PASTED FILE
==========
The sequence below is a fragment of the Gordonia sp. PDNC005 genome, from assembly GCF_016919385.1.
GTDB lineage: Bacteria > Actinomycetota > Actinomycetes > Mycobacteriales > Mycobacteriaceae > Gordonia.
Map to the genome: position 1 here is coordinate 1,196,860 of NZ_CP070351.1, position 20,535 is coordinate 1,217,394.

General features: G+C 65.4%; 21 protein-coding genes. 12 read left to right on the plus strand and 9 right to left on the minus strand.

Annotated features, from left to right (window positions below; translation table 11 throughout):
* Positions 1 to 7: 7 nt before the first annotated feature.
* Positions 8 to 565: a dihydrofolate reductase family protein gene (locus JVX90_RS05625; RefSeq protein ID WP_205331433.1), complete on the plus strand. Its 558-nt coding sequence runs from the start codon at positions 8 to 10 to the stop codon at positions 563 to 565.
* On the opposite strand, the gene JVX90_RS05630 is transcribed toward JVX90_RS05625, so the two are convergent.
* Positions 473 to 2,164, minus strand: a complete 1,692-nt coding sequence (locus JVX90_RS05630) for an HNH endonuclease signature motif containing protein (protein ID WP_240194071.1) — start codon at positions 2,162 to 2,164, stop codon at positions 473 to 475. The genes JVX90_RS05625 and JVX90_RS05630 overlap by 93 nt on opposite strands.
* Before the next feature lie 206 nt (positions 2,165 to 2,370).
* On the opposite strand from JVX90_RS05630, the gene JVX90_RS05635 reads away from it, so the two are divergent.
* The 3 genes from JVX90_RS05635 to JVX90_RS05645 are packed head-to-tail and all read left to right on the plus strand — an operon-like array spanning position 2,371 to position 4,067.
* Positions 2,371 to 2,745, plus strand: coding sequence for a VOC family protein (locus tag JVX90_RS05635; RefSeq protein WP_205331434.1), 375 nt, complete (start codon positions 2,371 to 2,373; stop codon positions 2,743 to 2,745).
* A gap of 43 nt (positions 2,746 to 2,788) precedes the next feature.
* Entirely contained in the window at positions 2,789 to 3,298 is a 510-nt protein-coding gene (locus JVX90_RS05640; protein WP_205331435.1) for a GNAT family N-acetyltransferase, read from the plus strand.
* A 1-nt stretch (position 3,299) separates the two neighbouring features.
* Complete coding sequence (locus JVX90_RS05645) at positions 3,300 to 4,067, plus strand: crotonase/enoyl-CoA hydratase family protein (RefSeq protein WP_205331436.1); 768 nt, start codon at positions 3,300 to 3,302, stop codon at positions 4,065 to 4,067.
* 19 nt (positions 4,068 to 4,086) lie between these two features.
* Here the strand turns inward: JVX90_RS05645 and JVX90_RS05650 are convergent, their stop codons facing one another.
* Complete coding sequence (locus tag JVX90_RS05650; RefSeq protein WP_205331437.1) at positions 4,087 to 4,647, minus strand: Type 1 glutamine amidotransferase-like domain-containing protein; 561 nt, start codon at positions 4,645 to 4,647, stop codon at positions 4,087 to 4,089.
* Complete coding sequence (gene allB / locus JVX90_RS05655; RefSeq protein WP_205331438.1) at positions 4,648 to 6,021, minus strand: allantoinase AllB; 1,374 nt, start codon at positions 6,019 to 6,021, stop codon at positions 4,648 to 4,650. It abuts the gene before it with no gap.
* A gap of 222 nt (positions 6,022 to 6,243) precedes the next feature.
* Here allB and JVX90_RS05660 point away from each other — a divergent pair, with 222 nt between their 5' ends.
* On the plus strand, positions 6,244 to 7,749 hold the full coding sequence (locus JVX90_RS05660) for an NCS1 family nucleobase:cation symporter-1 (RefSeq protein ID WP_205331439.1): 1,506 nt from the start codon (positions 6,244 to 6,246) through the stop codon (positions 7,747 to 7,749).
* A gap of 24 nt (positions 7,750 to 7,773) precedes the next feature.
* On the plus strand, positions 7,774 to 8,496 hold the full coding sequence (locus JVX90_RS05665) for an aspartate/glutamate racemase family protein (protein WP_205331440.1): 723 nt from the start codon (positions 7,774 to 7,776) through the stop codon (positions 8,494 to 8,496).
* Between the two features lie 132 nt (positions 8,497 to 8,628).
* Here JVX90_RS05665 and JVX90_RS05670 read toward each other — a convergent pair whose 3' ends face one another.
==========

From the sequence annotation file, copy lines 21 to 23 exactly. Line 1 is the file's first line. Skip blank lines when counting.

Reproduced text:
* Complete coding sequence (gene allB / locus JVX90_RS05655; RefSeq protein WP_205331438.1) at positions 4,648 to 6,021, minus strand: allantoinase AllB; 1,374 nt, start codon at positions 6,019 to 6,021, stop codon at positions 4,648 to 4,650. It abuts the gene before it with no gap.
* A gap of 222 nt (positions 6,022 to 6,243) precedes the next feature.
* Here allB and JVX90_RS05660 point away from each other — a divergent pair, with 222 nt between their 5' ends.